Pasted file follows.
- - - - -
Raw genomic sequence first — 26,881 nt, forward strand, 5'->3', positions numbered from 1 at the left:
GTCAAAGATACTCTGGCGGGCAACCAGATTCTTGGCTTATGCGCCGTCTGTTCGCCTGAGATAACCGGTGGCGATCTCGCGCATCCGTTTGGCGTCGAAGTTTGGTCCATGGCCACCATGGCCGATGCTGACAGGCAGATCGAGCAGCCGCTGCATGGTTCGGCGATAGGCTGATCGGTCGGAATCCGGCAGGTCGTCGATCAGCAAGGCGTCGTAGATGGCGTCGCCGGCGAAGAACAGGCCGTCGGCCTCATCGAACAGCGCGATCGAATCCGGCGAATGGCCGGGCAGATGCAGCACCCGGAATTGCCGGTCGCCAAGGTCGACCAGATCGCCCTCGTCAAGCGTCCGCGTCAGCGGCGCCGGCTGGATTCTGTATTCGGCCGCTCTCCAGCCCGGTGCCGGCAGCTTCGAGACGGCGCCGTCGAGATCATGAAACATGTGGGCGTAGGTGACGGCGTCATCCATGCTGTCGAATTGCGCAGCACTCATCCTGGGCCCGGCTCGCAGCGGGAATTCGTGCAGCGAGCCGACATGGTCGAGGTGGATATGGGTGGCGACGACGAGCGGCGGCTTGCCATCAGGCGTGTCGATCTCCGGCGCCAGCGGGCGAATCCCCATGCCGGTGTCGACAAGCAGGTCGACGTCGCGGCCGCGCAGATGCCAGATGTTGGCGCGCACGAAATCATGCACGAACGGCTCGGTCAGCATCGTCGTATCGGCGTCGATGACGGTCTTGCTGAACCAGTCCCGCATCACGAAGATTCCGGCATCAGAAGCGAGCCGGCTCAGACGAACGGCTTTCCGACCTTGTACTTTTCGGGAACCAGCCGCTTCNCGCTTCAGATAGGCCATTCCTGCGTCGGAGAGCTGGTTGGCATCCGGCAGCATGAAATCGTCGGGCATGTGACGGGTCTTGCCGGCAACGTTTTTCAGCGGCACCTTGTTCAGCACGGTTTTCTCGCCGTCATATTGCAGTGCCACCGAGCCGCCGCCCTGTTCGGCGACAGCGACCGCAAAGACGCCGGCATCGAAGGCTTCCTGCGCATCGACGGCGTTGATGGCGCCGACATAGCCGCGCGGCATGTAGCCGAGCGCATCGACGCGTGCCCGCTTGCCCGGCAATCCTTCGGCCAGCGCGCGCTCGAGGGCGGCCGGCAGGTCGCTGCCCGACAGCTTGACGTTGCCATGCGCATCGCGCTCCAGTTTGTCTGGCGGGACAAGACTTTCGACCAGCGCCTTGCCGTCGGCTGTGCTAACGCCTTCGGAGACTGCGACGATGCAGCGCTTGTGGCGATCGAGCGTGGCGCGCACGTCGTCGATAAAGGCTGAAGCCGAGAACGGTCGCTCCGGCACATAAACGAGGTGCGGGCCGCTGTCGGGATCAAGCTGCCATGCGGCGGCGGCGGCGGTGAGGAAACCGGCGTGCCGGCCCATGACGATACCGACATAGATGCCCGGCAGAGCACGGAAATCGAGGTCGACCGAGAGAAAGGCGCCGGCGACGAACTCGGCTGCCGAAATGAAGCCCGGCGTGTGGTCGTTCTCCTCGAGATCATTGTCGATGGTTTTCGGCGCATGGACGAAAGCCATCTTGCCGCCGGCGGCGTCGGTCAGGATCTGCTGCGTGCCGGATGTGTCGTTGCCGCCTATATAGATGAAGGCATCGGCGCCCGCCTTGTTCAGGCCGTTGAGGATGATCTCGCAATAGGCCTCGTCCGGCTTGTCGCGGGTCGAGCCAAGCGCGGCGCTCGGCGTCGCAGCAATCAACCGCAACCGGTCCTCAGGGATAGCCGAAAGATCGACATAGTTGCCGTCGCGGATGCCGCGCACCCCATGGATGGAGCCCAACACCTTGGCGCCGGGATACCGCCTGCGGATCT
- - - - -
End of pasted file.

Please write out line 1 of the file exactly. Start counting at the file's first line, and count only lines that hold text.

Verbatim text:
Raw genomic sequence first — 26,881 nt, forward strand, 5'->3', positions numbered from 1 at the left: